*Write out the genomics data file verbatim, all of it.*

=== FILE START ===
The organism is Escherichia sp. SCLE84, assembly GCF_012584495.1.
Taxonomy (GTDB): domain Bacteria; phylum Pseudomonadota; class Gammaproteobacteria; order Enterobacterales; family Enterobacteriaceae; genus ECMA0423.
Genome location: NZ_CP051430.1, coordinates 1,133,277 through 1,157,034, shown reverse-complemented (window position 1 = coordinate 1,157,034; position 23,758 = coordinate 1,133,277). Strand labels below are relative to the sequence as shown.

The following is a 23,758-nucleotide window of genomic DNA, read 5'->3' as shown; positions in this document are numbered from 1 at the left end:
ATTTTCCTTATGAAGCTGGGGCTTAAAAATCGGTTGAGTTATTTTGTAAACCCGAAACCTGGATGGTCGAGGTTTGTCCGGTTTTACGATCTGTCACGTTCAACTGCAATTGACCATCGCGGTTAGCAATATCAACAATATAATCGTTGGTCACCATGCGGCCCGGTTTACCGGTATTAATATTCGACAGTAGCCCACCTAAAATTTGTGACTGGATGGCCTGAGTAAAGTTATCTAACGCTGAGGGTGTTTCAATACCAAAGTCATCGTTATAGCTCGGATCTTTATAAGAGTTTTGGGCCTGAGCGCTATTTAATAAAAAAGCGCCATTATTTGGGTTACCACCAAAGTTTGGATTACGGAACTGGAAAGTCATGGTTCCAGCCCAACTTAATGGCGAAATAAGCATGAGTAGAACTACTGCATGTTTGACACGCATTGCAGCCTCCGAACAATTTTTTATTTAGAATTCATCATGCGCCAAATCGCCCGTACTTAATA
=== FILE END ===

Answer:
The organism is Escherichia sp. SCLE84, assembly GCF_012584495.1.
Taxonomy (GTDB): domain Bacteria; phylum Pseudomonadota; class Gammaproteobacteria; order Enterobacterales; family Enterobacteriaceae; genus ECMA0423.
Genome location: NZ_CP051430.1, coordinates 1,133,277 through 1,157,034, shown reverse-complemented (window position 1 = coordinate 1,157,034; position 23,758 = coordinate 1,133,277). Strand labels below are relative to the sequence as shown.

The following is a 23,758-nucleotide window of genomic DNA, read 5'->3' as shown; positions in this document are numbered from 1 at the left end:
ATTTTCCTTATGAAGCTGGGGCTTAAAAATCGGTTGAGTTATTTTGTAAACCCGAAACCTGGATGGTCGAGGTTTGTCCGGTTTTACGATCTGTCACGTTCAACTGCAATTGACCATCGCGGTTAGCAATATCAACAATATAATCGTTGGTCACCATGCGGCCCGGTTTACCGGTATTAATATTCGACAGTAGCCCACCTAAAATTTGTGACTGGATGGCCTGAGTAAAGTTATCTAACGCTGAGGGTGTTTCAATACCAAAGTCATCGTTATAGCTCGGATCTTTATAAGAGTTTTGGGCCTGAGCGCTATTTAATAAAAAAGCGCCATTATTTGGGTTACCACCAAAGTTTGGATTACGGAACTGGAAAGTCATGGTTCCAGCCCAACTTAATGGCGAAATAAGCATGAGTAGAACTACTGCATGTTTGACACGCATTGCAGCCTCCGAACAATTTTTTATTTAGAATTCATCATGCGCCAAATCGCCCGTACTTAATA